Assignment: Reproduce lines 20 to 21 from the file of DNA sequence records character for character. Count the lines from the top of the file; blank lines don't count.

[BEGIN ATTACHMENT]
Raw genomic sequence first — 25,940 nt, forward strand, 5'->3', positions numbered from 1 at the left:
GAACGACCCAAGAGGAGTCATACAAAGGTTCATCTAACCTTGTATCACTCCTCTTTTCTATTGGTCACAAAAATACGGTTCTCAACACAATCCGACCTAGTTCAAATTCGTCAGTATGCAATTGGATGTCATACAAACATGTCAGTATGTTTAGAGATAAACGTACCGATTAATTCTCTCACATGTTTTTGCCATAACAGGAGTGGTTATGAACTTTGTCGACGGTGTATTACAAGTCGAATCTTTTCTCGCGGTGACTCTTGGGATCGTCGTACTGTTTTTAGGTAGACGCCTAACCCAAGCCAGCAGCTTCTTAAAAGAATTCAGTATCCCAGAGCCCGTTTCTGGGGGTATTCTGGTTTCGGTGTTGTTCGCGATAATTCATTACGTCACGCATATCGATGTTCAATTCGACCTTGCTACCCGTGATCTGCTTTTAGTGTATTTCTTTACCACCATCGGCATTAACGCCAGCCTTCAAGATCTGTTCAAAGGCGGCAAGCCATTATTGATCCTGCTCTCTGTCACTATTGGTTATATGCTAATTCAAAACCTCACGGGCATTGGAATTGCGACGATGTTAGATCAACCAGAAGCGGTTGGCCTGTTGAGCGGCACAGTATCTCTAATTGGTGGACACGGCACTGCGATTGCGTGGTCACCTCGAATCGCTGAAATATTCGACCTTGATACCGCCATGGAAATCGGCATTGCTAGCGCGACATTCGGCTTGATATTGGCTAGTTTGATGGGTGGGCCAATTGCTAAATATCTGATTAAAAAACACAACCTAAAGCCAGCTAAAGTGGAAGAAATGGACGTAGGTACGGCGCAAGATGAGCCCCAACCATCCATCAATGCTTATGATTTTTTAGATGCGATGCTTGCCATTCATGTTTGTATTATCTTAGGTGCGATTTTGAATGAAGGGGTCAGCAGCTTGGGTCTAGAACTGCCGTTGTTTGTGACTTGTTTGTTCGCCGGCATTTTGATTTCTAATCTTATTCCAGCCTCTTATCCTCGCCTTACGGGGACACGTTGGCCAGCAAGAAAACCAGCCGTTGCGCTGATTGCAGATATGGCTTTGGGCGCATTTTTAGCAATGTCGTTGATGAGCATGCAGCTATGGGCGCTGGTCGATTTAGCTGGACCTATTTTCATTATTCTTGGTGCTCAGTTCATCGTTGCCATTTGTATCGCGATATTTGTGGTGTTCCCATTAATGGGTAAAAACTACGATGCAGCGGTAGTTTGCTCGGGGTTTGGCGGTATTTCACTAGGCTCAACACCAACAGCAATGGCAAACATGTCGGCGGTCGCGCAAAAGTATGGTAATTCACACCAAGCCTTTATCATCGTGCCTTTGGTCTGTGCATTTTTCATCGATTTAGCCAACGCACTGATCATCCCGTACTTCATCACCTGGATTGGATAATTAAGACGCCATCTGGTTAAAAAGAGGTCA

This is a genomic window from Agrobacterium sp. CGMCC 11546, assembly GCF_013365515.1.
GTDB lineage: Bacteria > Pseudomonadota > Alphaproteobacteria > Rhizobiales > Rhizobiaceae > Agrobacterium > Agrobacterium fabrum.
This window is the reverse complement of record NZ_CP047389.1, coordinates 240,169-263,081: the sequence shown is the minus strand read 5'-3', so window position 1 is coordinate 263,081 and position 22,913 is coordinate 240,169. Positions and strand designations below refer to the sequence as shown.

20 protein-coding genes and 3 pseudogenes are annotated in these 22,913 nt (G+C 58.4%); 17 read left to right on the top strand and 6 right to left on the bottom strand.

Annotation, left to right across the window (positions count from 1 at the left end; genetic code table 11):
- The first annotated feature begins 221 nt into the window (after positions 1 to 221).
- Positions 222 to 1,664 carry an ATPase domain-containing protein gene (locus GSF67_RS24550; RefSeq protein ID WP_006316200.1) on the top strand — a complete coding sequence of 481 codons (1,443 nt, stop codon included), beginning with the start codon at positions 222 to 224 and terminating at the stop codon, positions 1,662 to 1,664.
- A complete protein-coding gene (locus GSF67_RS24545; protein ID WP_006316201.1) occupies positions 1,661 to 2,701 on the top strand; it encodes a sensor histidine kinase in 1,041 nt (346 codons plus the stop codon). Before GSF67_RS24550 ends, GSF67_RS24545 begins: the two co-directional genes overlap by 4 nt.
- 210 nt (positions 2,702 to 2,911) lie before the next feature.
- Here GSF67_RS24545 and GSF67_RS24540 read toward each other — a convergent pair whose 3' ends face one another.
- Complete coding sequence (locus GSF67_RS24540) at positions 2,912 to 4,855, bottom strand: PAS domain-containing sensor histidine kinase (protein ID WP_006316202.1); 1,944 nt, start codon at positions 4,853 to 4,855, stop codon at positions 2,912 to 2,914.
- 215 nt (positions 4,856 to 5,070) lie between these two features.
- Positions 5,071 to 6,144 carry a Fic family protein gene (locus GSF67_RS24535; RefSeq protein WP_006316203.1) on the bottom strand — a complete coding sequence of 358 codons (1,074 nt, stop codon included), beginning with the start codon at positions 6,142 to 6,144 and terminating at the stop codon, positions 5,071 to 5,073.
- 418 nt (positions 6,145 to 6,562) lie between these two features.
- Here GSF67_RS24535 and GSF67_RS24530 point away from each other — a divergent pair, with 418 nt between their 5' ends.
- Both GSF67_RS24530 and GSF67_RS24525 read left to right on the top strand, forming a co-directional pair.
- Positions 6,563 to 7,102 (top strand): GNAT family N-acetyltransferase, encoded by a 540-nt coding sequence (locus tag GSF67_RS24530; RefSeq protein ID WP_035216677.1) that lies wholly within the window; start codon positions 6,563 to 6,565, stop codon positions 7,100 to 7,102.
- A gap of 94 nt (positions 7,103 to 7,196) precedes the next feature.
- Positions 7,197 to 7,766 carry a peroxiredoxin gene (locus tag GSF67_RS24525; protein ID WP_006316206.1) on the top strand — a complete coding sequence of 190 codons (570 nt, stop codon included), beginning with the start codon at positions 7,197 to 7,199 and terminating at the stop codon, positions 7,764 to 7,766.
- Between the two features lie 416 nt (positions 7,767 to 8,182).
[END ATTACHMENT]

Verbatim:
- A gap of 94 nt (positions 7,103 to 7,196) precedes the next feature.
- Positions 7,197 to 7,766 carry a peroxiredoxin gene (locus tag GSF67_RS24525; protein ID WP_006316206.1) on the top strand — a complete coding sequence of 190 codons (570 nt, stop codon included), beginning with the start codon at positions 7,197 to 7,199 and terminating at the stop codon, positions 7,764 to 7,766.